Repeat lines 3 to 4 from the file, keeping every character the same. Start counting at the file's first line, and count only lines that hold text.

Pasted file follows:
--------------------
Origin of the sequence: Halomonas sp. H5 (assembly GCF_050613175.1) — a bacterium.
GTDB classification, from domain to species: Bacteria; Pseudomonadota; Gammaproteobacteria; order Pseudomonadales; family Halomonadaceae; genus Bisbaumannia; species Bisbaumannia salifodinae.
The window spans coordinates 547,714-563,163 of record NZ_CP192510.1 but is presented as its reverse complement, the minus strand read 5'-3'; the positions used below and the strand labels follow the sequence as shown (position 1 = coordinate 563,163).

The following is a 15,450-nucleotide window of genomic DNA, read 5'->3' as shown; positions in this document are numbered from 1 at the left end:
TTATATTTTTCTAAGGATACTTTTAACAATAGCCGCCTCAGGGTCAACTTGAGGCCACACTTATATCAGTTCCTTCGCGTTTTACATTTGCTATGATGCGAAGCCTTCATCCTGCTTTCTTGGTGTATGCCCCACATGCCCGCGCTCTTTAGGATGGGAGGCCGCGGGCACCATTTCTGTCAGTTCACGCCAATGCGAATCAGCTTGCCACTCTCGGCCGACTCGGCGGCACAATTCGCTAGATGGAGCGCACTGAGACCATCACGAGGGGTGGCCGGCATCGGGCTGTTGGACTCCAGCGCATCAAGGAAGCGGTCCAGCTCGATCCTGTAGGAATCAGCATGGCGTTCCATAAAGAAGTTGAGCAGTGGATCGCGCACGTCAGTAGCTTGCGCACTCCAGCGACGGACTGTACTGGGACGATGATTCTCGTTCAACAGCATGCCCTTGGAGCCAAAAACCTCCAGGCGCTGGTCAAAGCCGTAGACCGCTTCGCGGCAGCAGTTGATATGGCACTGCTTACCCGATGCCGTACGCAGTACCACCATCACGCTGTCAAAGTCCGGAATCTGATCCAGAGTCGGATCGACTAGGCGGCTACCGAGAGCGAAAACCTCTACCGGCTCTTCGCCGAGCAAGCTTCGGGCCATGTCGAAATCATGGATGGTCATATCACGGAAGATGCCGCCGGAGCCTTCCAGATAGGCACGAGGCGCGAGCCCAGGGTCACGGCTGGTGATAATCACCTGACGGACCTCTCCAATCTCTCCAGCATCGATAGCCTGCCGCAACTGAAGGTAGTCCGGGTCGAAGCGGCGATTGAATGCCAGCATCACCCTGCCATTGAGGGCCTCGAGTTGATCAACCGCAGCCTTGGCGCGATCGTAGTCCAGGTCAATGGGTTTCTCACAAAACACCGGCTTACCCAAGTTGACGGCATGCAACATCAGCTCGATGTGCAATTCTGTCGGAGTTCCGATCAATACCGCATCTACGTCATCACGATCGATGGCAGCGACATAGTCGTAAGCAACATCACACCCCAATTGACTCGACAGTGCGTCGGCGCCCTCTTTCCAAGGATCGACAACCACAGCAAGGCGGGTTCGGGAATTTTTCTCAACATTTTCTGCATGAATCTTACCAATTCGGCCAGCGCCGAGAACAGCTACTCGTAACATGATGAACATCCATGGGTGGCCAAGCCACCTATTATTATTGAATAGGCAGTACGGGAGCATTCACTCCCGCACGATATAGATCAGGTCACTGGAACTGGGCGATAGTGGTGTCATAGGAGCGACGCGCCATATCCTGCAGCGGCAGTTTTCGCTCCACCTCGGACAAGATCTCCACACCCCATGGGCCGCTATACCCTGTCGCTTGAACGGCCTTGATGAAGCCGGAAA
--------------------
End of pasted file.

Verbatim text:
The window spans coordinates 547,714-563,163 of record NZ_CP192510.1 but is presented as its reverse complement, the minus strand read 5'-3'; the positions used below and the strand labels follow the sequence as shown (position 1 = coordinate 563,163).

The following is a 15,450-nucleotide window of genomic DNA, read 5'->3' as shown; positions in this document are numbered from 1 at the left end: